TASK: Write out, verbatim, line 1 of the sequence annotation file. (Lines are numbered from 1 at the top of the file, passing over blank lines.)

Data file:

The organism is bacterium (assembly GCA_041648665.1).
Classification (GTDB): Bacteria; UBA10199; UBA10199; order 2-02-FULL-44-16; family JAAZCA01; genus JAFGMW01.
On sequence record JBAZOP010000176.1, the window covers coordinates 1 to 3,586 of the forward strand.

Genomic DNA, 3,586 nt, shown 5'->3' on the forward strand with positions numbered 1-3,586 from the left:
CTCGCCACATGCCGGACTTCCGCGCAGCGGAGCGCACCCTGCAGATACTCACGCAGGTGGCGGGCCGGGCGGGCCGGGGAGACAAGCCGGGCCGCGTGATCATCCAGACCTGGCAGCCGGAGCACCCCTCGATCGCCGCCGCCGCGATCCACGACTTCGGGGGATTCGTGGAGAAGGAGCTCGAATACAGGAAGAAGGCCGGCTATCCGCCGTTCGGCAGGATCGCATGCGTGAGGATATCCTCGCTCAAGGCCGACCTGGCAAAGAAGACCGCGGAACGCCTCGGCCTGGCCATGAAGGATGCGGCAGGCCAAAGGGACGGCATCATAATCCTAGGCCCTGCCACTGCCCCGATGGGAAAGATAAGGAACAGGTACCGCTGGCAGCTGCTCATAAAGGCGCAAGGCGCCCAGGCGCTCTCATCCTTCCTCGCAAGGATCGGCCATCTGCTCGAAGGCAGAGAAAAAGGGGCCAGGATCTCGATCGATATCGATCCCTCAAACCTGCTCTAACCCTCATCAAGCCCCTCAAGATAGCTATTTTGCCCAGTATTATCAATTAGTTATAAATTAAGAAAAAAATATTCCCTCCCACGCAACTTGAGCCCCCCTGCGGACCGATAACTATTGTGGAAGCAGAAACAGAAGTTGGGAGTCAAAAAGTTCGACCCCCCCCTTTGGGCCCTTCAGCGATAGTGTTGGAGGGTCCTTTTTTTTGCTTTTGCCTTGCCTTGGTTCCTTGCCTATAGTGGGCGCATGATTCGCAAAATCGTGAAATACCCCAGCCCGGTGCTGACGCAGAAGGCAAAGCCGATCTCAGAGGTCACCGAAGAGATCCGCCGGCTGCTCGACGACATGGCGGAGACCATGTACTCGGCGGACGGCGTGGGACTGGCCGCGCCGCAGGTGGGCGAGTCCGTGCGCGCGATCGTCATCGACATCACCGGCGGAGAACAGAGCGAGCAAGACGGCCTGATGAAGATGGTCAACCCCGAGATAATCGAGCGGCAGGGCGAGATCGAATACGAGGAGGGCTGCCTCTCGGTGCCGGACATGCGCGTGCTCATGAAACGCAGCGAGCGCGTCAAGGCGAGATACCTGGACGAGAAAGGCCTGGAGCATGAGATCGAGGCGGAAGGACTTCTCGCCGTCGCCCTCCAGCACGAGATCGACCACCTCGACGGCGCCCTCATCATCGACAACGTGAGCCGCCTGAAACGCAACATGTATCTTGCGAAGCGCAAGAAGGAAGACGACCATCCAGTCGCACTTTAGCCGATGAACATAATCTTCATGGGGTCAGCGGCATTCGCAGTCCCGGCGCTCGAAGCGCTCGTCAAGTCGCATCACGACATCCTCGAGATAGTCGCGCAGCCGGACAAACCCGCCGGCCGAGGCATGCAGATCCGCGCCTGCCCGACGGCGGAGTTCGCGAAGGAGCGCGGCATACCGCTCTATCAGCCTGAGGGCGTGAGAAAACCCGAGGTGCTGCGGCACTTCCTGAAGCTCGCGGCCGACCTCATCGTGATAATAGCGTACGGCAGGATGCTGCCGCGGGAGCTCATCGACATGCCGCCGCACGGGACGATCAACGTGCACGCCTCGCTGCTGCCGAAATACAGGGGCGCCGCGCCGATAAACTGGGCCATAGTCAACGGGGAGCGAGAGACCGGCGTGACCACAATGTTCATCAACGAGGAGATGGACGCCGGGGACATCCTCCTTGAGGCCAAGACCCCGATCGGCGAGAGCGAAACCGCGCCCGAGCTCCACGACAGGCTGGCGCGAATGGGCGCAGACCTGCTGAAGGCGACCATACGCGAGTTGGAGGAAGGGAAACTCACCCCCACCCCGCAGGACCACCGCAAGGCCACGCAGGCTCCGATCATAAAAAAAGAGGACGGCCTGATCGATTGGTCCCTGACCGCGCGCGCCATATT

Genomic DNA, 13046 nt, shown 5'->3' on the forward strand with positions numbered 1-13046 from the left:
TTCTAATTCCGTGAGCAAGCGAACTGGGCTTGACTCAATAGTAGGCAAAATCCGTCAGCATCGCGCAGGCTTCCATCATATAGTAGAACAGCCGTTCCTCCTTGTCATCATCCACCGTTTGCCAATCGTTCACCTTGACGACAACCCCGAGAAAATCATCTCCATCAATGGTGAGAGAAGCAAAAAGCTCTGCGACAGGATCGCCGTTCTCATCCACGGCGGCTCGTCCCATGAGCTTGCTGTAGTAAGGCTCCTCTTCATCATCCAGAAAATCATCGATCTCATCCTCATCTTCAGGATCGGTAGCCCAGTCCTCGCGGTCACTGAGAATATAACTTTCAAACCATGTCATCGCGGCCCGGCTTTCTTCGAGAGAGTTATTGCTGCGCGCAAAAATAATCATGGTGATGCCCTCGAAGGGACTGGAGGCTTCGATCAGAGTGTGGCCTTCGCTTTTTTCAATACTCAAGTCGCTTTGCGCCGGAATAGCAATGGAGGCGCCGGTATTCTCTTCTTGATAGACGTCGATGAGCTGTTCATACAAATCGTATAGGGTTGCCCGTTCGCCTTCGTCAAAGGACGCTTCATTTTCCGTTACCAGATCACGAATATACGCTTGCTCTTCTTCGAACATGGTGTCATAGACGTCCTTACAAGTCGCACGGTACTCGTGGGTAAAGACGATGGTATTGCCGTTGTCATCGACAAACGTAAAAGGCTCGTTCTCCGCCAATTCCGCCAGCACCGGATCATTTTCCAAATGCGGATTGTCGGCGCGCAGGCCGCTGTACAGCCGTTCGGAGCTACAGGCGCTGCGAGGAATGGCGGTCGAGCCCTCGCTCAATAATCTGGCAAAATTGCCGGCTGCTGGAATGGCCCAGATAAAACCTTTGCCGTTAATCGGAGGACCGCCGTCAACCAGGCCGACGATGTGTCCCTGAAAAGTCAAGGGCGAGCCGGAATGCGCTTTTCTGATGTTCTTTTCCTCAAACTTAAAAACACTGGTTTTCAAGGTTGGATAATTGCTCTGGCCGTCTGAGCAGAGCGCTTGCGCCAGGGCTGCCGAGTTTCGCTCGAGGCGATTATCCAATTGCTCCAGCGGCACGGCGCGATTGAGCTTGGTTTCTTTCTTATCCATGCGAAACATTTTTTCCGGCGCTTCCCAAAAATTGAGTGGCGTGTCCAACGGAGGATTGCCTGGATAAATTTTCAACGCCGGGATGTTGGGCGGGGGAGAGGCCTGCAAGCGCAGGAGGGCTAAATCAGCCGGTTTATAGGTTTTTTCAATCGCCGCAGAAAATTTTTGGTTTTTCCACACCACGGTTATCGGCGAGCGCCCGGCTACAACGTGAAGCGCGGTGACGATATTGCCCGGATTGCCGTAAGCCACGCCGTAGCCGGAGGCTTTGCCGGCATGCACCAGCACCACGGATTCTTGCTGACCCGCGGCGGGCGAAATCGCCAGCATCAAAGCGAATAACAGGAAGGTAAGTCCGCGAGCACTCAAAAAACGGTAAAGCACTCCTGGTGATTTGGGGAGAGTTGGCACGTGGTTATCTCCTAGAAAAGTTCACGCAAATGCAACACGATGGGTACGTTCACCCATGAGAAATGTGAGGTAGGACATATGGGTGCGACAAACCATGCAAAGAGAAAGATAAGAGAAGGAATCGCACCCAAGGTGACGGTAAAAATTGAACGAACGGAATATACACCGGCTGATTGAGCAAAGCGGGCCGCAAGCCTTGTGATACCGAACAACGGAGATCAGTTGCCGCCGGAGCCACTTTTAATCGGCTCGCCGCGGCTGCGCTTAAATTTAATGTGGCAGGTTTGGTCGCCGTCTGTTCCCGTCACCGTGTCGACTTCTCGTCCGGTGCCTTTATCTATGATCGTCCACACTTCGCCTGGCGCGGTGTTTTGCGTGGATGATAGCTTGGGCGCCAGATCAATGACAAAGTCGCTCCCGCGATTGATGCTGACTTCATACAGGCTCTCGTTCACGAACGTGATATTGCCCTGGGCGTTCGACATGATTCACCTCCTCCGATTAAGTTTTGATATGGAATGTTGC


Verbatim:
The organism is bacterium (assembly GCA_041648665.1).